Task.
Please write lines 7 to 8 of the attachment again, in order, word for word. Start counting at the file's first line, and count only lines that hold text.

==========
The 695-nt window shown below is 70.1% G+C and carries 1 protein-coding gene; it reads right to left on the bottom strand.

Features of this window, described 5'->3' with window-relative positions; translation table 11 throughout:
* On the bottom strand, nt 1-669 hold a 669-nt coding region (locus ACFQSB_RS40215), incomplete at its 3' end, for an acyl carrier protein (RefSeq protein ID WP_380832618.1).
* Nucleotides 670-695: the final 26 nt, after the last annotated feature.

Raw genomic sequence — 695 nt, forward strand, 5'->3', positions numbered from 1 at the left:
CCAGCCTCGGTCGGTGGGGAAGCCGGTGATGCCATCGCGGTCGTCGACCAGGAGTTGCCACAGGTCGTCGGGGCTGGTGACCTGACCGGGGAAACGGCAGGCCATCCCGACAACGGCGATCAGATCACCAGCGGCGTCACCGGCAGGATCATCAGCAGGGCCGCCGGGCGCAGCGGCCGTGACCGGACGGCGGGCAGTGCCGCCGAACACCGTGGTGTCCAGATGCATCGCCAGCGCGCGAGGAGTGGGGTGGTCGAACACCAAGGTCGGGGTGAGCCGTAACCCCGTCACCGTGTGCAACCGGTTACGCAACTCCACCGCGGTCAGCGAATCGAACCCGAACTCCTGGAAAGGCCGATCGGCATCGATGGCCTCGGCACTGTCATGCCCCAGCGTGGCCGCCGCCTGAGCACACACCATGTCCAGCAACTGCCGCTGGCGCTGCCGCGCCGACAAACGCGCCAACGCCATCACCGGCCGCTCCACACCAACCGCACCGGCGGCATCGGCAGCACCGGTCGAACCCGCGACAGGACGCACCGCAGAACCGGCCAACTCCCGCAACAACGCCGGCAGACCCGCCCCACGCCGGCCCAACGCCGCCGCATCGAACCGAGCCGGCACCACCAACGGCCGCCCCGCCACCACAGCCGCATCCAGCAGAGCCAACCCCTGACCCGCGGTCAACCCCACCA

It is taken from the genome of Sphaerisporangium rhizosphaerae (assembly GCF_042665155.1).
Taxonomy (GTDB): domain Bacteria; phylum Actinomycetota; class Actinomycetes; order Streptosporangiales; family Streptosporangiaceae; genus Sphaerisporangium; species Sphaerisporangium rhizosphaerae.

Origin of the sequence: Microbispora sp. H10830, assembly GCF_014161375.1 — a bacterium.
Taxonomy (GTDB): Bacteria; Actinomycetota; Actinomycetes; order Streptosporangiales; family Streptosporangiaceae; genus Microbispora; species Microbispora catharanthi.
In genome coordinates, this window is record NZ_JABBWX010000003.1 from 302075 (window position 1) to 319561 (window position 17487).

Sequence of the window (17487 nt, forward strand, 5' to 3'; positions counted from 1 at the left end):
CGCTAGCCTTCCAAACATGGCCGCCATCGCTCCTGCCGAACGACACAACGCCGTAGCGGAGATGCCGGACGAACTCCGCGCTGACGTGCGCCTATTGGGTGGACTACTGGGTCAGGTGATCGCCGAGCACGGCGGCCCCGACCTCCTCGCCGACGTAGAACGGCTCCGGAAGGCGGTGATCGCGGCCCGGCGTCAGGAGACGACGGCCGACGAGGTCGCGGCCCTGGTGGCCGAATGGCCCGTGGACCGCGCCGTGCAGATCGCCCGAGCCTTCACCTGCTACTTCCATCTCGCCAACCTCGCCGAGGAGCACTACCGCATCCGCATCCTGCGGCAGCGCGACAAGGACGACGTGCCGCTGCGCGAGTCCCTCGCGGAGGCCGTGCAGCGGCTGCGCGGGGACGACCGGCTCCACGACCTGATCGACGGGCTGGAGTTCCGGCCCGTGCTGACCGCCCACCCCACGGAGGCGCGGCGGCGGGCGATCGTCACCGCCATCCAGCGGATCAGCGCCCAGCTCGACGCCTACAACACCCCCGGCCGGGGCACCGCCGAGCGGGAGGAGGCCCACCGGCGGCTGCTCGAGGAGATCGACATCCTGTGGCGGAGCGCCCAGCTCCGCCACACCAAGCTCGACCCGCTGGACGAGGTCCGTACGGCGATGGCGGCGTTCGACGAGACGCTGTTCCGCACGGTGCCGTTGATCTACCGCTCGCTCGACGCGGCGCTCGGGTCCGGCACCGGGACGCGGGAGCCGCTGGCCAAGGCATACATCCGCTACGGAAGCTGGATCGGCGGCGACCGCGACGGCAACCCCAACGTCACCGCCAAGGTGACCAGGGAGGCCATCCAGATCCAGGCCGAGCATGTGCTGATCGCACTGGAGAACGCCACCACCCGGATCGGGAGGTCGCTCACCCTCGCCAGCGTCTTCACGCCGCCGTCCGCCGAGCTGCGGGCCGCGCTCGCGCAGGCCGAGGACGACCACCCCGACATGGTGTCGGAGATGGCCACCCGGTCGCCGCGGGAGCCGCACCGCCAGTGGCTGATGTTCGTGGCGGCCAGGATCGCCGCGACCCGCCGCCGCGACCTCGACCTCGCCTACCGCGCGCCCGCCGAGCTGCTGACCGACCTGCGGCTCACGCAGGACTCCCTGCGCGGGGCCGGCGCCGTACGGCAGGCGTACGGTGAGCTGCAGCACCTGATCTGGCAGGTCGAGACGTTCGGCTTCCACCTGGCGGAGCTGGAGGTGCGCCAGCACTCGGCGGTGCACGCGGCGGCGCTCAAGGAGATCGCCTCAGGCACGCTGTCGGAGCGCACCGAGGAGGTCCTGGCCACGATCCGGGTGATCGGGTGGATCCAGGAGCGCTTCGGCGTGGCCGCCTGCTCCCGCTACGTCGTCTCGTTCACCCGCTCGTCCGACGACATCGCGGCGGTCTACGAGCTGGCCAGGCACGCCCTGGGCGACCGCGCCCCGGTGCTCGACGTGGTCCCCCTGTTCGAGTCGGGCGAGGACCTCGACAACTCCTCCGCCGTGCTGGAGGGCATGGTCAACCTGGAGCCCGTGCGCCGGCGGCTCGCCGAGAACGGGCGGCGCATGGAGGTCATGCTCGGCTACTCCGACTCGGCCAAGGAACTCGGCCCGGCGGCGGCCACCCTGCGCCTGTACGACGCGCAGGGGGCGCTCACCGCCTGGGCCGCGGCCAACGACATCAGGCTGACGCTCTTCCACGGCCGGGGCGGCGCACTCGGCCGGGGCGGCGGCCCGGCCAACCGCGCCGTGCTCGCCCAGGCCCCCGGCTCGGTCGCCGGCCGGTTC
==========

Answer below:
It is taken from the genome of Sphaerisporangium rhizosphaerae (assembly GCF_042665155.1).
Taxonomy (GTDB): domain Bacteria; phylum Actinomycetota; class Actinomycetes; order Streptosporangiales; family Streptosporangiaceae; genus Sphaerisporangium; species Sphaerisporangium rhizosphaerae.